"This is a Shakespearean tragedy," said Boccabella. "It is a fall from grace that is unfortunate yet well-deserved."

Spanier and his lawyer, Sam Silver, declined to comment as they left the courthouse.

At the trial, McQueary testified that the conduct he saw in the locker room shower was sexual in nature and that he reported it to Paterno. The head coach then notified Curley and Schultz, who discussed the matter with Spanier.

Jurors were shown emails that the prosecutors said showed the men hatched a plan to keep the matter quiet.

"The only downside for us is if the message isn't 'heard' and acted upon, and we then become vulnerable for not having reported it," Spanier told Curley and Schultz in a 2001 email exchange, saying it was a "humane and a reasonable way" to deal with Sandusky.

Of the three men, Spanier ultimately received the lightest sentence — four to 12 months, with at least two months in jail and two more under house arrest. Schultz, 67, was sentenced to six to 23 months, with at least two in jail and four on house arrest. Curley, 63, received the harshest penalty: seven to 23 months, with at least three in jail and four on house arrest. Both also were fined and ordered to perform community service.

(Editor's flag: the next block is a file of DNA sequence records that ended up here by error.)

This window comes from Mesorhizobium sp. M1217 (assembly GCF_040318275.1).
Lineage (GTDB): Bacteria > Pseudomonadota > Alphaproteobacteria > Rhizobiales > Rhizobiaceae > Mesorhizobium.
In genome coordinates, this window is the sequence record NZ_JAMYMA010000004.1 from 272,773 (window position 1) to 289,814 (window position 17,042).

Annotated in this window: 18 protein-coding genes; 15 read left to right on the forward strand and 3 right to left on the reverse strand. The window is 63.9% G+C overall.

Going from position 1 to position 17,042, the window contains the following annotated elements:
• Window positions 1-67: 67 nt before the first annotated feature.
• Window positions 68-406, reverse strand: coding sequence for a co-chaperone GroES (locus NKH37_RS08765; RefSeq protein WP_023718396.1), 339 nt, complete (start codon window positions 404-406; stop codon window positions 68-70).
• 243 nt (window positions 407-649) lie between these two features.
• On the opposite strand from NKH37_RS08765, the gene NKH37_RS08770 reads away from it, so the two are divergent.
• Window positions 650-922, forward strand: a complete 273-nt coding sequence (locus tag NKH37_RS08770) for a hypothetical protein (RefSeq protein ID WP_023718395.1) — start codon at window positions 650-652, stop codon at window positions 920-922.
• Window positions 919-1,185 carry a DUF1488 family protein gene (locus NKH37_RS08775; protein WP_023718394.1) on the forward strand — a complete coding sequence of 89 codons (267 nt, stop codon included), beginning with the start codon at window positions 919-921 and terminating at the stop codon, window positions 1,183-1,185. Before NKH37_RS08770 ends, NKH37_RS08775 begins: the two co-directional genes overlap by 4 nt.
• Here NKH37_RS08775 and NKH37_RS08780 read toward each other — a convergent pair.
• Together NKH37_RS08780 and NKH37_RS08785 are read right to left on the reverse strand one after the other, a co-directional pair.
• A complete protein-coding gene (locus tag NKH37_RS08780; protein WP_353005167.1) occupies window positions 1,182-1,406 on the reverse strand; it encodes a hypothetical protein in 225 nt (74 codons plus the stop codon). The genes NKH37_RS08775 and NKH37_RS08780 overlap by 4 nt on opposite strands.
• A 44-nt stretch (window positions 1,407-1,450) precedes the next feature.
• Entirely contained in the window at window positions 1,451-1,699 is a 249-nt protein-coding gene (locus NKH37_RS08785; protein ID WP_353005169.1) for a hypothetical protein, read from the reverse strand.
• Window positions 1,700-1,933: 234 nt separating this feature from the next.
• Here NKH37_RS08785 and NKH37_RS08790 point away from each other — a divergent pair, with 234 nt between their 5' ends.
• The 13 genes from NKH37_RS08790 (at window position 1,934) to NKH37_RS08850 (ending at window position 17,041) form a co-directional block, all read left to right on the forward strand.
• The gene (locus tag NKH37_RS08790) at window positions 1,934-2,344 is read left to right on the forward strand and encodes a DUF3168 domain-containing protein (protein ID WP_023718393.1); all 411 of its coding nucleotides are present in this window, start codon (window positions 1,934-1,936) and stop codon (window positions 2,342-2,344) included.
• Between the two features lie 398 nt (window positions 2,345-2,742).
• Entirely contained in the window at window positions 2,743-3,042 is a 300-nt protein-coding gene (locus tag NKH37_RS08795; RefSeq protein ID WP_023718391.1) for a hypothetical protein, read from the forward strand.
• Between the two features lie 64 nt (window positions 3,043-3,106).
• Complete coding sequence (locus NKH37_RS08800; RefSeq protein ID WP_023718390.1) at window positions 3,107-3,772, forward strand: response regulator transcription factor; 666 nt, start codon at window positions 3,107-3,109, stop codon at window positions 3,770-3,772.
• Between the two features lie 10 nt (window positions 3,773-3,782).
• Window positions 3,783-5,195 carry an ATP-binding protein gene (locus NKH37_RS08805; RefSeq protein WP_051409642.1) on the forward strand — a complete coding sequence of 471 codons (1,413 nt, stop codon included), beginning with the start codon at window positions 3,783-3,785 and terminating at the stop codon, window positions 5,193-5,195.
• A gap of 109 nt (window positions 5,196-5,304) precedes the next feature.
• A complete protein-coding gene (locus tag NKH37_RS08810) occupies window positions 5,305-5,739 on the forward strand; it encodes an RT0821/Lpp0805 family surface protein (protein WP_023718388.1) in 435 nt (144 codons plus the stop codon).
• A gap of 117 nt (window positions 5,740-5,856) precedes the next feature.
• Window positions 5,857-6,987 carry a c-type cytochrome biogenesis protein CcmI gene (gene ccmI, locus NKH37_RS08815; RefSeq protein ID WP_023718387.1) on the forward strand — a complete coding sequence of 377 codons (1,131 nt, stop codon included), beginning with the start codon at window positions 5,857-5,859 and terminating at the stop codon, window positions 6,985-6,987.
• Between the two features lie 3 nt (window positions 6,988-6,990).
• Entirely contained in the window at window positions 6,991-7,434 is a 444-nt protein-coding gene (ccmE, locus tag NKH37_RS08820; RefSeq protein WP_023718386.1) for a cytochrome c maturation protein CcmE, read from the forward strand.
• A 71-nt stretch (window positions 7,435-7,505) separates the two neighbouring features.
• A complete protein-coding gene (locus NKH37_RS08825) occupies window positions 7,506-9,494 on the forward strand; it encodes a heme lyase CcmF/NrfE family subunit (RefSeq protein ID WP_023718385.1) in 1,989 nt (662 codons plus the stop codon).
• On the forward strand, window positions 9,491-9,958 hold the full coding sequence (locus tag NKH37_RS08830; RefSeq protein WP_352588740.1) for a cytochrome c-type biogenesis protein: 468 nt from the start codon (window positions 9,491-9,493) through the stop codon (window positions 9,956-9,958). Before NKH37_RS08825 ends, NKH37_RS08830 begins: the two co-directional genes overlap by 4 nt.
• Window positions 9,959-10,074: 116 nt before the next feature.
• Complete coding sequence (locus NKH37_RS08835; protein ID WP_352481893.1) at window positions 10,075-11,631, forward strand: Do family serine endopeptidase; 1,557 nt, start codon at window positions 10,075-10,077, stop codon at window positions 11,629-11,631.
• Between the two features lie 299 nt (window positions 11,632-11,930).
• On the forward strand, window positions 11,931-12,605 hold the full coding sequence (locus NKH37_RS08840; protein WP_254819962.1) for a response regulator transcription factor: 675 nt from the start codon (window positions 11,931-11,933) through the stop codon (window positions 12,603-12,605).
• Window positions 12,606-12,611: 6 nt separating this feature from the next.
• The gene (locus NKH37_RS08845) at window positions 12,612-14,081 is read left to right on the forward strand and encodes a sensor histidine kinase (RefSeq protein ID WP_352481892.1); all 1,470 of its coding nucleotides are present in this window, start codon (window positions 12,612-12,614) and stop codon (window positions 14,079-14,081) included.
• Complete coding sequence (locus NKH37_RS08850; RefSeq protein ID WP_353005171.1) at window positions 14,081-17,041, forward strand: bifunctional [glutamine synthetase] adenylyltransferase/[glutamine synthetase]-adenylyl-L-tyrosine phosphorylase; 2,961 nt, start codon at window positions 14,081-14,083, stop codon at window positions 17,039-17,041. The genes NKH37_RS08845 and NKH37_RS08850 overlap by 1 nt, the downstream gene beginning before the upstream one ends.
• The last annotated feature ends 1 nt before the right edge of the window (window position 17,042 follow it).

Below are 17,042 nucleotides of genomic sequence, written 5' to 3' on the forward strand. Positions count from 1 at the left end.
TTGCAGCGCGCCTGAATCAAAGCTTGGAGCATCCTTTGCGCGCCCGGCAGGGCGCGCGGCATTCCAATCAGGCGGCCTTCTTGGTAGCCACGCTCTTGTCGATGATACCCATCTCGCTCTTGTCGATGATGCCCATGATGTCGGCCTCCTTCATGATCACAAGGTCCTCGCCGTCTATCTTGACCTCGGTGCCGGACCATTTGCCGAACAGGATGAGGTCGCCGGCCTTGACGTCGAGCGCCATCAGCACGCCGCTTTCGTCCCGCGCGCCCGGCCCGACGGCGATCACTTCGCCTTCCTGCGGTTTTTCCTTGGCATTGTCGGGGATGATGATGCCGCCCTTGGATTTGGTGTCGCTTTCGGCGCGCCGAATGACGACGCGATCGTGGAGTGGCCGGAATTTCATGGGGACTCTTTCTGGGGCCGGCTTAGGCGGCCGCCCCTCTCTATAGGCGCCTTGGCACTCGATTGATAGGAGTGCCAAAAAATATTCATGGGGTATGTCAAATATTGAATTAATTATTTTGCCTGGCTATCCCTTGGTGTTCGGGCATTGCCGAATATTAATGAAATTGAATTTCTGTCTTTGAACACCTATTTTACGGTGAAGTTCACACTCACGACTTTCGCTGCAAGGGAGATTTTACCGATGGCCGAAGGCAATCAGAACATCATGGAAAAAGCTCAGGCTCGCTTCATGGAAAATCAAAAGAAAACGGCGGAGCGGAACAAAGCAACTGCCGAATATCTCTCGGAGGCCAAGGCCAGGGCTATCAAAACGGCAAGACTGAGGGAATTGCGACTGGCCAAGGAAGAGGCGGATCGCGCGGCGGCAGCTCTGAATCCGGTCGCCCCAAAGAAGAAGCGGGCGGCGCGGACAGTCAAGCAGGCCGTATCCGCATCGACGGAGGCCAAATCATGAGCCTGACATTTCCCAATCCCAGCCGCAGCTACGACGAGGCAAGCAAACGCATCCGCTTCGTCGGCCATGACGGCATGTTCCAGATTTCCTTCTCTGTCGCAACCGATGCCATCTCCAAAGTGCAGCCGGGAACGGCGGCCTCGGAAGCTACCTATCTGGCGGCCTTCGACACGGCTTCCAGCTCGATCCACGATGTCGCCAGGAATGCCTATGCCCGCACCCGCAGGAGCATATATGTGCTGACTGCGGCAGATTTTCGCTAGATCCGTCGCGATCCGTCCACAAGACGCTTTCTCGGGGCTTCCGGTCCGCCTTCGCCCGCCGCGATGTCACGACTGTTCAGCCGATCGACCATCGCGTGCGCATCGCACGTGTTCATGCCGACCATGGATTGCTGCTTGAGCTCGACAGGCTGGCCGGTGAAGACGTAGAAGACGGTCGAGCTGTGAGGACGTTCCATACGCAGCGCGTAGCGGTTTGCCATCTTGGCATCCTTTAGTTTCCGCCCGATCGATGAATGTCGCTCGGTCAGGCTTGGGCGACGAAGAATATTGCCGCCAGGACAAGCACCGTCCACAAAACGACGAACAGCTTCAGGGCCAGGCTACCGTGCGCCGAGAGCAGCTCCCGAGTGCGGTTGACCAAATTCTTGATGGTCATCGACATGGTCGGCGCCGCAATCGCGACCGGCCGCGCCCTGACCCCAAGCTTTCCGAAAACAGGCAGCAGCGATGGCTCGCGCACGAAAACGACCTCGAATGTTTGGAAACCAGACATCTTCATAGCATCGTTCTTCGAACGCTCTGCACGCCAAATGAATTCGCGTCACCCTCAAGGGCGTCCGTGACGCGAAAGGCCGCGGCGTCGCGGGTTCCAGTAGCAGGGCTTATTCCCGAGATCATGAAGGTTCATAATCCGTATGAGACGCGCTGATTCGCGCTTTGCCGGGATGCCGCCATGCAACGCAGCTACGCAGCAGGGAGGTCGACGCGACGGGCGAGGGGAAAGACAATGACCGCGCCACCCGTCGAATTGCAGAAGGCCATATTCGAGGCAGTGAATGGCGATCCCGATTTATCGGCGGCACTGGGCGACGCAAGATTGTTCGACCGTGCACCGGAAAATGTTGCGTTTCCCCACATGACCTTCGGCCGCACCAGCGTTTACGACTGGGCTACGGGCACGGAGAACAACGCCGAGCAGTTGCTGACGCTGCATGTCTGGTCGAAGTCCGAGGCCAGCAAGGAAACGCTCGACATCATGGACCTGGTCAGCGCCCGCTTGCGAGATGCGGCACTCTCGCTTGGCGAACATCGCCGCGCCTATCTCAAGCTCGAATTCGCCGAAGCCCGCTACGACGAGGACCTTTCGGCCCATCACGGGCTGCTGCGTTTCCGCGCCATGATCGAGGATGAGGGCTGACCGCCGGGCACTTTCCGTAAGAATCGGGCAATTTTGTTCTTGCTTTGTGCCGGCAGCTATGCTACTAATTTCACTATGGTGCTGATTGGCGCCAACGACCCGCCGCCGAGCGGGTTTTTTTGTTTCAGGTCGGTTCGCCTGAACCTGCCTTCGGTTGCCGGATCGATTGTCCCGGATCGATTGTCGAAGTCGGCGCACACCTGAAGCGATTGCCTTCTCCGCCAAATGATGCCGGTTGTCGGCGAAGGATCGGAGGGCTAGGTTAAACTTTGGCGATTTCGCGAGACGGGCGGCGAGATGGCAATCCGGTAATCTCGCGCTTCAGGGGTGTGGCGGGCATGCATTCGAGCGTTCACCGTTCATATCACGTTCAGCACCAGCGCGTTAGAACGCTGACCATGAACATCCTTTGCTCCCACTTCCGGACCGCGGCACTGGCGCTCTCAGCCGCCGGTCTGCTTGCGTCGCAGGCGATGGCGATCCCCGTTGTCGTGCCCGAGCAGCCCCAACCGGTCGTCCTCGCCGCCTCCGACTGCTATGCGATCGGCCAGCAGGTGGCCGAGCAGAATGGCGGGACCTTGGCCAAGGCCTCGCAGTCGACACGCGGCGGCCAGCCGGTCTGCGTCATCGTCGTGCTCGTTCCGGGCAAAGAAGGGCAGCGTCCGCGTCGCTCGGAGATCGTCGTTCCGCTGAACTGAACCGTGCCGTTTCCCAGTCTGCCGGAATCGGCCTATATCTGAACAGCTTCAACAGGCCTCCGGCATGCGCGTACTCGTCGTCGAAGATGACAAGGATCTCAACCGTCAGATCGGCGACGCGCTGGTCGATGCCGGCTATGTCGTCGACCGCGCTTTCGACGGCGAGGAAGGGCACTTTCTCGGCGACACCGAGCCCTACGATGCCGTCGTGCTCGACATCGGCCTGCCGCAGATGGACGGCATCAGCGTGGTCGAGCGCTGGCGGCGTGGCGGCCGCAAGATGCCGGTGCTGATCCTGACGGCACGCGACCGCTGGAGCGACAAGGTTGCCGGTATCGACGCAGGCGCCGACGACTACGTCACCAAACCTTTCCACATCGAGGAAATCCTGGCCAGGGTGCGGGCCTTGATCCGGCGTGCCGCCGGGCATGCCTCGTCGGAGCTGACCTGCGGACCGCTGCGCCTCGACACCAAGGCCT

In sentencing memos, prosecutors accused Curley in particular of "astonishing" and unbelievable memory lapses on the witness stand. They did not recommend a specific sentence, but agreed that Curley should be allowed to serve any custodial sentence at home because of his health. Curley has battled lung cancer for more than six years.

The judge still ordered him to jail.

"I find it really hard to believe he doesn't remember every detail of the most serious mistake he made in his life," Boccabella said of Curley.

The judge also said others could have done more to stop or unmask Sandusky — including Paterno, who died in the weeks after Sandusky's arrest.

"Mr. Paterno, the legendary football coach, could have made that phone call without so much as getting his hands dirty," the judge said. And of McQueary, Boccabella said: "He wasn't a child. He was an adult."

In an interview late Friday afternoon, Paterno's son, Jay, said he believed the judge's words misrepresented what actually happened. His father, he said, notified his superiors, as required under state law and university policy.

"He did pick up the phone, and he did make that call," Paterno said.

Boccabella saved his strongest words for Spanier, Curley and Schultz — "pillars of the community," he said, who had won awards for their work but lacked the common sense to call authorities when they were given disturbing information about Sandusky.

"It robs my faith in who we are as adults," the judge said, "and where we are going."

Staff writer Susan Snyder contributed to this article.